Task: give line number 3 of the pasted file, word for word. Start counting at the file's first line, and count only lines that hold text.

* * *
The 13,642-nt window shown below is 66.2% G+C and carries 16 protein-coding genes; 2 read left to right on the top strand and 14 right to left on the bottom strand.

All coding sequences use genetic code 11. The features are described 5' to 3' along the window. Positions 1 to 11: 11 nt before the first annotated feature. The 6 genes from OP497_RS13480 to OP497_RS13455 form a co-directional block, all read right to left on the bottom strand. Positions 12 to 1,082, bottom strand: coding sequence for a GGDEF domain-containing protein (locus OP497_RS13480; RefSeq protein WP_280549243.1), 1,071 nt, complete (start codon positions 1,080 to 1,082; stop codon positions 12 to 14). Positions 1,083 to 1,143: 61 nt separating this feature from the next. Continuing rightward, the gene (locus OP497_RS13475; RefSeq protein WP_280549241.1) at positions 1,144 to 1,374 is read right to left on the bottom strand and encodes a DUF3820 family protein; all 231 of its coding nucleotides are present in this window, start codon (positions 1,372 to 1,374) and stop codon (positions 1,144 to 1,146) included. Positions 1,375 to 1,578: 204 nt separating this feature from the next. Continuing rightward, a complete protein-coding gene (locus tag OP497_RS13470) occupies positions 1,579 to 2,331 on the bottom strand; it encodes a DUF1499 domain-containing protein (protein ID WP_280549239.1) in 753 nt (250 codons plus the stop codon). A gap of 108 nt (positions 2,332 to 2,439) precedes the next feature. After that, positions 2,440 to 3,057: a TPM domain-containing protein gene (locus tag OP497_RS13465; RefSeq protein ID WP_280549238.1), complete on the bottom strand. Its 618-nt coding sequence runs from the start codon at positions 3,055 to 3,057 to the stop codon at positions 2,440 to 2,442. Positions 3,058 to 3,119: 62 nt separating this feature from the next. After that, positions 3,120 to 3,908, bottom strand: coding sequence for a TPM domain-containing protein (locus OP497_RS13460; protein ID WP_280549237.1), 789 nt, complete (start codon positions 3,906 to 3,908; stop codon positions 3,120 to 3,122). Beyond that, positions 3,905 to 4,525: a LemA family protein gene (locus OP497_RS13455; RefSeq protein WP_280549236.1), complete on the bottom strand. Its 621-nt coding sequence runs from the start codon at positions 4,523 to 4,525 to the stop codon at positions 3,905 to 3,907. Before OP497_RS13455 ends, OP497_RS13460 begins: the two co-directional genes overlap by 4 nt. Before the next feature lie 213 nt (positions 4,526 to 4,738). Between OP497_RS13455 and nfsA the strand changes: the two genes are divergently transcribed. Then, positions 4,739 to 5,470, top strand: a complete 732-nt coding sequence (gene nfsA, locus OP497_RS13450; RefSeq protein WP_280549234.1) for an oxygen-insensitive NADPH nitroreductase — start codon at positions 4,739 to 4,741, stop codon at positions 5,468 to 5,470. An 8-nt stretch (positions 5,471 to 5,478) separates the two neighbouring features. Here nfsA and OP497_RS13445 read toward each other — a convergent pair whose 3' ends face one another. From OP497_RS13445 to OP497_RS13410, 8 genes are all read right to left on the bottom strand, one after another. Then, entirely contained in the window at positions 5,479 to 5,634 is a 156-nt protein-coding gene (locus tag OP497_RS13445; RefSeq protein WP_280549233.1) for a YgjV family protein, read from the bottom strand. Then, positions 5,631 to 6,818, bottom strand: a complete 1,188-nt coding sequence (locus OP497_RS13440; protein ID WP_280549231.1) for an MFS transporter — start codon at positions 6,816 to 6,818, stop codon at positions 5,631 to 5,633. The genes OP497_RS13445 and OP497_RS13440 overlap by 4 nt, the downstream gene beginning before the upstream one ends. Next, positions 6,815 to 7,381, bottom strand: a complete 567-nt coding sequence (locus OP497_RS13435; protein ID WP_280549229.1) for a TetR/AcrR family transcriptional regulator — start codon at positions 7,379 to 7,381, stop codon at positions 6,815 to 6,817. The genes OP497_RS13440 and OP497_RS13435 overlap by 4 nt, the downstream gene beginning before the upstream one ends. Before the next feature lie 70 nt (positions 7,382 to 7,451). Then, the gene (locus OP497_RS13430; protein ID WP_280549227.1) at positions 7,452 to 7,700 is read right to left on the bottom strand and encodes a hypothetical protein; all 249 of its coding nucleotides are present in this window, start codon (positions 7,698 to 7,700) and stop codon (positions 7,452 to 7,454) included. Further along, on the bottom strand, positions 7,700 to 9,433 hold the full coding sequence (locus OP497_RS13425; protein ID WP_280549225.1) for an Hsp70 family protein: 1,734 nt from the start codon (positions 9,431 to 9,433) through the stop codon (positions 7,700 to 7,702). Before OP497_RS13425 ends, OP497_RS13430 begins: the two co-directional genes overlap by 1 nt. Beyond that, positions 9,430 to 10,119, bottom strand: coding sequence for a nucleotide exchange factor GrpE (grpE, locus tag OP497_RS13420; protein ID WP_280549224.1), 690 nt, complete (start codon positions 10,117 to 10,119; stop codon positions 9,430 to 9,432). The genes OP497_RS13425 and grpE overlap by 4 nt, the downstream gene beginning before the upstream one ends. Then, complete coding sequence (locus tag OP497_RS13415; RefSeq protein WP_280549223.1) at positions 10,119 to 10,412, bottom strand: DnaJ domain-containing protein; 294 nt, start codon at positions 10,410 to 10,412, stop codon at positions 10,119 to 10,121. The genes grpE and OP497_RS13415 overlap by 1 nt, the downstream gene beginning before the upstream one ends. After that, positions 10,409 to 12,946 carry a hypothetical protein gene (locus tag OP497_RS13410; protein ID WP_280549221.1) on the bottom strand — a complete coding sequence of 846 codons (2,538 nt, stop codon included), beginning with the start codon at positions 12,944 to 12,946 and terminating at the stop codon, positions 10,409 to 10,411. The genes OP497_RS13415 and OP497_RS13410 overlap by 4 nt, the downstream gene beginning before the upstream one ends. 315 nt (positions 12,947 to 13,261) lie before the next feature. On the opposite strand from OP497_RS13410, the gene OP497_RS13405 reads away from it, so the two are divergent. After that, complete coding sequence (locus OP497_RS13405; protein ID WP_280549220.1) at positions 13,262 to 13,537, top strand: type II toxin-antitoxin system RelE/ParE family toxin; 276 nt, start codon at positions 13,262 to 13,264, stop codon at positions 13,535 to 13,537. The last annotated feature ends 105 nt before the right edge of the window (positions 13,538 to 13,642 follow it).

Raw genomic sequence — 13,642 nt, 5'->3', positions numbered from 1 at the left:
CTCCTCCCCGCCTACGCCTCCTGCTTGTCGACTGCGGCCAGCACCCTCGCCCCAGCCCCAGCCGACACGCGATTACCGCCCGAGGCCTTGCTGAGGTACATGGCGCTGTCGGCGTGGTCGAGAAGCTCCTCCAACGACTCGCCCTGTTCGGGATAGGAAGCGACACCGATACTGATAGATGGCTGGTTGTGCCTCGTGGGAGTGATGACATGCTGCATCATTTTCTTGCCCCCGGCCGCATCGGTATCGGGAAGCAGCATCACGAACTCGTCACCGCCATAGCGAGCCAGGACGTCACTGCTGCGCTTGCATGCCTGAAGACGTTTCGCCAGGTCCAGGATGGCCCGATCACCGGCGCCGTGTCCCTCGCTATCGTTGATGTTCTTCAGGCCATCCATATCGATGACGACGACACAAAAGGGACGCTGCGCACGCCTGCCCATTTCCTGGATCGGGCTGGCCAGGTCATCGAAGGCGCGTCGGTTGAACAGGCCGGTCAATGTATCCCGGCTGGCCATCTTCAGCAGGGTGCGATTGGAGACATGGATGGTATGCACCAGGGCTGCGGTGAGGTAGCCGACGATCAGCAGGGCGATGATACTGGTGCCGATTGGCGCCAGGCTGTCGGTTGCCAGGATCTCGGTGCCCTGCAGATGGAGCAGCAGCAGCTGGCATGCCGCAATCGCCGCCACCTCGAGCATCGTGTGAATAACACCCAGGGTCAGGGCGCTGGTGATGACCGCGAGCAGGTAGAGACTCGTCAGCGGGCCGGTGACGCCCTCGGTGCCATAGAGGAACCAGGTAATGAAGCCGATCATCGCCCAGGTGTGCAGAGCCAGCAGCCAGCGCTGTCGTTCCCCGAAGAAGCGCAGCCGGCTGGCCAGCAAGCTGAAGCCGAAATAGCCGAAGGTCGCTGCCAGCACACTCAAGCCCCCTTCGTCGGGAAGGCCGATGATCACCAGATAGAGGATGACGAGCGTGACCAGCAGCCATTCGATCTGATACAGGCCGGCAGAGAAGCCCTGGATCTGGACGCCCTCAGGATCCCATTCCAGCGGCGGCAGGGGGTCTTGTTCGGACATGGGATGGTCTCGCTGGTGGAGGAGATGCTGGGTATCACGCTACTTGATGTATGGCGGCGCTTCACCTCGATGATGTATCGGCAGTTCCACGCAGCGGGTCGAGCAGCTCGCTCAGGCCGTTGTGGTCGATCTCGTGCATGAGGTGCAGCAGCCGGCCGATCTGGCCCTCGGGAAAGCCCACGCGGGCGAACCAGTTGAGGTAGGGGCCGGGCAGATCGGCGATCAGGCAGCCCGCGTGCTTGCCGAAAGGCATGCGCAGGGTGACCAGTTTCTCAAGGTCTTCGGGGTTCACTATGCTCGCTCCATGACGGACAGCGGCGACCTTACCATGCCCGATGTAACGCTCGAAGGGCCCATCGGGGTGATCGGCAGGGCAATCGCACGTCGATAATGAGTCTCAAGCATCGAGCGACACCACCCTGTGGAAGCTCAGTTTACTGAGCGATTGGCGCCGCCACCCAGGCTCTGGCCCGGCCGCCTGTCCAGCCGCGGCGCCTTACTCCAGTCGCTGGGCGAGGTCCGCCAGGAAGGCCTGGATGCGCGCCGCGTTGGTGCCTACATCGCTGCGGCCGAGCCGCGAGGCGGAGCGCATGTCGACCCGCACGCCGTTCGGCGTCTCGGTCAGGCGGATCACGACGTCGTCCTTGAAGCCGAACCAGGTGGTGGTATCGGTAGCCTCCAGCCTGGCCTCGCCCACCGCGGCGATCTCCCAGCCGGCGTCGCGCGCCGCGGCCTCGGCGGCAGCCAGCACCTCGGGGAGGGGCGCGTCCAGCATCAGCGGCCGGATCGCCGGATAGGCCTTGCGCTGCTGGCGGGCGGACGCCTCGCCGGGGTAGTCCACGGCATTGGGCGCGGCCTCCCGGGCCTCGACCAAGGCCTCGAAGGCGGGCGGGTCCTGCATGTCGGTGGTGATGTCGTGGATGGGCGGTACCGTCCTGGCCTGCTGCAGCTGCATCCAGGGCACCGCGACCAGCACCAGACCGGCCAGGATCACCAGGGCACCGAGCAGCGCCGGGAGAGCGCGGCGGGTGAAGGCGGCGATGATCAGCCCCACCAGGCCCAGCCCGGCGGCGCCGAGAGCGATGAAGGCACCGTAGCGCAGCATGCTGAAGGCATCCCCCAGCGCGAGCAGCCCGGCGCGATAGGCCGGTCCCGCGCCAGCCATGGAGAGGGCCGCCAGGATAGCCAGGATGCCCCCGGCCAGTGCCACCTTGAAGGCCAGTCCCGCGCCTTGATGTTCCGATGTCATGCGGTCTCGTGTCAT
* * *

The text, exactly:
Raw genomic sequence — 13,642 nt, 5'->3', positions numbered from 1 at the left: